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While there is a dearth of claims data on intellectual property losses, other data surrounding the risk is available, and technology is helping to find it, industry sources say.
“When people talk about a lack of historical information, they’re thinking about claims data, and they’re not thinking about all of the data that does exist, the vast amount of information which has to do with IP litigation and is available with respect to the cost of litigation, settlements and judgments,” said Jason Sandler, vice president in Marsh USA Inc.’s FINPRO practice in New York.
“There’s a lot of data that can be found if people are looking in the right places,” he said.
Technology can help in data mining intellectual property risk, said Matthew Hogg, intellectual property specialist for Liberty Specialty Markets, a unit of Liberty Mutual Insurance Co. in London.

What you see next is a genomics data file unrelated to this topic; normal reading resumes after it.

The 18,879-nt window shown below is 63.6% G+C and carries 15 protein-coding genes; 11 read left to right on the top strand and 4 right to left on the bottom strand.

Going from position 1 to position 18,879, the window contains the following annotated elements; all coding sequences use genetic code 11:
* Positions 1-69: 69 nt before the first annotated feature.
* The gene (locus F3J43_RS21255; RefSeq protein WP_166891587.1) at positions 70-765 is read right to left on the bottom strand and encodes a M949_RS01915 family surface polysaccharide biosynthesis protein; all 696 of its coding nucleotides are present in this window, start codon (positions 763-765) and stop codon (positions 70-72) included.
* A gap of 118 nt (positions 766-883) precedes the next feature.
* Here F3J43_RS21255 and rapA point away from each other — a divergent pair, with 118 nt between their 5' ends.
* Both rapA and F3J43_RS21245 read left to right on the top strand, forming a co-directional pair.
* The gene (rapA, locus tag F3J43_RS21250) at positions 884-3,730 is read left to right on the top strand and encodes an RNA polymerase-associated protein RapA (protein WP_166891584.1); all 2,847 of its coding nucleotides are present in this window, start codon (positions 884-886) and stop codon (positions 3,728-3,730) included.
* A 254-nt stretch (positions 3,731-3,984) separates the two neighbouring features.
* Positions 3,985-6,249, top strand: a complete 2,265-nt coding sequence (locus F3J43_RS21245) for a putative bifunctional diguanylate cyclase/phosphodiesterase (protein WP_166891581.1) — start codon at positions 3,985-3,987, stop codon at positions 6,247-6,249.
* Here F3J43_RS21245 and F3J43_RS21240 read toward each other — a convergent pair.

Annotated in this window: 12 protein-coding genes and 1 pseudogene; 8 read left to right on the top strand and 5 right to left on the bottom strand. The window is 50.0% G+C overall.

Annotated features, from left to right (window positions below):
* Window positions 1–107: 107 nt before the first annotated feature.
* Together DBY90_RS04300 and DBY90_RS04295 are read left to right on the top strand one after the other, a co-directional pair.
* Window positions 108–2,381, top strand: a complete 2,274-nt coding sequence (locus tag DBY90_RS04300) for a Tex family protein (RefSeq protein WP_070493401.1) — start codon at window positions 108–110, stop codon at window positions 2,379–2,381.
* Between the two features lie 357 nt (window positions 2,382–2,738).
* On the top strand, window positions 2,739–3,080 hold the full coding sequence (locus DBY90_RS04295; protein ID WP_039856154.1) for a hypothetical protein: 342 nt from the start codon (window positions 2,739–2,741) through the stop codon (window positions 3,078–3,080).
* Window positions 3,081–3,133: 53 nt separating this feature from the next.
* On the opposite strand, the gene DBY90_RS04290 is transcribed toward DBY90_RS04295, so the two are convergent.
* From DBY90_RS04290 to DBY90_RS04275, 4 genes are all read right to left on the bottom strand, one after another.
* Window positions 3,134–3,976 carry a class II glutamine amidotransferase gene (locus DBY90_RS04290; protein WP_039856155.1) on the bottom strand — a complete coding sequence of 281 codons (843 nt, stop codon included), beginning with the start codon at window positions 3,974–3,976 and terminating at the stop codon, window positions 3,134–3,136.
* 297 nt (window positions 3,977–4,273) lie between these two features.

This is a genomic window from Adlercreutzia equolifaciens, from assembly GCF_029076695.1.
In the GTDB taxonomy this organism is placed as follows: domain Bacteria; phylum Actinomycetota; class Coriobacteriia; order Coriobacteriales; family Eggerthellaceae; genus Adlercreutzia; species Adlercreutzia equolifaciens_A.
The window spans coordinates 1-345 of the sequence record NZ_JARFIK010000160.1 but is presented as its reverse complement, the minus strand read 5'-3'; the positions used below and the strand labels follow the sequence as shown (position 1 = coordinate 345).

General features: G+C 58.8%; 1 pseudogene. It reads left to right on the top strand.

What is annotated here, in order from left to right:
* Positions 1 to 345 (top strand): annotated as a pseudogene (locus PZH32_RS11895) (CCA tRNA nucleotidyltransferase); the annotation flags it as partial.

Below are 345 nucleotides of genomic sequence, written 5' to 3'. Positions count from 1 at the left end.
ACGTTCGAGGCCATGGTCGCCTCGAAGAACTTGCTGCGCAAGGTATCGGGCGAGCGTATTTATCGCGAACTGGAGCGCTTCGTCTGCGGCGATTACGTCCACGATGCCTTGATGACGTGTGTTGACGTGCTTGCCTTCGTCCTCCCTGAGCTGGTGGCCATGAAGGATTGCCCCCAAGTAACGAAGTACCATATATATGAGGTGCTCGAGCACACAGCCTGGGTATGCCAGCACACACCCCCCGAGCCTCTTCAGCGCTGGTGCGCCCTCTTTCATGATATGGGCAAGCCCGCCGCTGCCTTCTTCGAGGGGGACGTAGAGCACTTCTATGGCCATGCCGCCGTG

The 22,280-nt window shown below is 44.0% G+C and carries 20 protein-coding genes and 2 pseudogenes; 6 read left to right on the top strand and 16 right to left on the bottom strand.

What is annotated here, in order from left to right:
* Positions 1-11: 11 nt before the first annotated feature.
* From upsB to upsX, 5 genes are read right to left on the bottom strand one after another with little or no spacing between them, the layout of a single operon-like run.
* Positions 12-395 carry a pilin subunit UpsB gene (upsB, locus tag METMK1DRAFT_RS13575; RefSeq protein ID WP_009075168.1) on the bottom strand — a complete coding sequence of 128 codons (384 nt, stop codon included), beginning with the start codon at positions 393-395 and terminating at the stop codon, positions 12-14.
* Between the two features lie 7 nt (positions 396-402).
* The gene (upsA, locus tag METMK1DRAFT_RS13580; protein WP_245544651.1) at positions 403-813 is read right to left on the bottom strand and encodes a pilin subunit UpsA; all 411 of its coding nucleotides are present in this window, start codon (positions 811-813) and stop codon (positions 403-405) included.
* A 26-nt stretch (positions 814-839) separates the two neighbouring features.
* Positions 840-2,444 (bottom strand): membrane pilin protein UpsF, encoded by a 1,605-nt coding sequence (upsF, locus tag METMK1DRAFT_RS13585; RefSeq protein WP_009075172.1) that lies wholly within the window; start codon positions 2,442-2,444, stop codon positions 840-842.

“There is increased sophistication around the use of technology to analyze litigation and litigation trends,” Mr. Hogg said. “It does suffer from poor actuarial data with regard to what’s being collected by insurance companies, but there is actuarial information around if you choose to go and find it.”
The insurance sector is looking to add intellectual property expertise and trying to enhance its command of the intellectual property space, said Nick Chmielewski, head of IP broking for Aon PLC’s intellectual property solutions group in Chicago.
“Across the board, the insurance industry is trying to evolve and create more expertise in this intangible asset space,” he said.
Insurers are experiencing a two-fold impact from climate change as both underwriters and investors, and some insurers, are investing in environmentally and socially responsible projects that also mitigate the risk of significant insurance payouts from future catastrophes.